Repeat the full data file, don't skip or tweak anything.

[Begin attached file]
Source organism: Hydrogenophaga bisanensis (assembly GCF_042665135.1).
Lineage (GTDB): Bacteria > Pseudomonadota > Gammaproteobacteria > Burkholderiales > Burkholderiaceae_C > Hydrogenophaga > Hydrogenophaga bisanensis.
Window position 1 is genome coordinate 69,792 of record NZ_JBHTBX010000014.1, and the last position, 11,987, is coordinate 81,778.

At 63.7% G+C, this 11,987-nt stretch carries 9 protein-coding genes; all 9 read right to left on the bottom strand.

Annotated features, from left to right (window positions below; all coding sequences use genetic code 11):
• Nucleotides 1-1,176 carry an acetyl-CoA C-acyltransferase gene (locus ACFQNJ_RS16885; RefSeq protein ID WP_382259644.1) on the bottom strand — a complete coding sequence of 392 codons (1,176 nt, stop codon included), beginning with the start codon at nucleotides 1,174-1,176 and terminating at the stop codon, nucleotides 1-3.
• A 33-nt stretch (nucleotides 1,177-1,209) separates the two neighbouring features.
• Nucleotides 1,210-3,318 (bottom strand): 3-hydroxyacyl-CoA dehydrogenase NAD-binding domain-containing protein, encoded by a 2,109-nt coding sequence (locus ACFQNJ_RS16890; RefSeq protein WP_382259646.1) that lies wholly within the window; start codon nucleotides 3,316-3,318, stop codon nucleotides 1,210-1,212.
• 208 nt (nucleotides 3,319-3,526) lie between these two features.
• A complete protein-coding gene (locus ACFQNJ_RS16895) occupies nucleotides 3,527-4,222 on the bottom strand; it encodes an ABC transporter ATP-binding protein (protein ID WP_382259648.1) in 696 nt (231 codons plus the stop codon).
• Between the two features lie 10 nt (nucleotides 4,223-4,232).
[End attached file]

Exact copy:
Source organism: Hydrogenophaga bisanensis (assembly GCF_042665135.1).
Lineage (GTDB): Bacteria > Pseudomonadota > Gammaproteobacteria > Burkholderiales > Burkholderiaceae_C > Hydrogenophaga > Hydrogenophaga bisanensis.
Window position 1 is genome coordinate 69,792 of record NZ_JBHTBX010000014.1, and the last position, 11,987, is coordinate 81,778.

At 63.7% G+C, this 11,987-nt stretch carries 9 protein-coding genes; all 9 read right to left on the bottom strand.

Annotated features, from left to right (window positions below; all coding sequences use genetic code 11):
• Nucleotides 1-1,176 carry an acetyl-CoA C-acyltransferase gene (locus ACFQNJ_RS16885; RefSeq protein ID WP_382259644.1) on the bottom strand — a complete coding sequence of 392 codons (1,176 nt, stop codon included), beginning with the start codon at nucleotides 1,174-1,176 and terminating at the stop codon, nucleotides 1-3.
• A 33-nt stretch (nucleotides 1,177-1,209) separates the two neighbouring features.
• Nucleotides 1,210-3,318 (bottom strand): 3-hydroxyacyl-CoA dehydrogenase NAD-binding domain-containing protein, encoded by a 2,109-nt coding sequence (locus ACFQNJ_RS16890; RefSeq protein WP_382259646.1) that lies wholly within the window; start codon nucleotides 3,316-3,318, stop codon nucleotides 1,210-1,212.
• 208 nt (nucleotides 3,319-3,526) lie between these two features.
• A complete protein-coding gene (locus ACFQNJ_RS16895) occupies nucleotides 3,527-4,222 on the bottom strand; it encodes an ABC transporter ATP-binding protein (protein ID WP_382259648.1) in 696 nt (231 codons plus the stop codon).
• Between the two features lie 10 nt (nucleotides 4,223-4,232).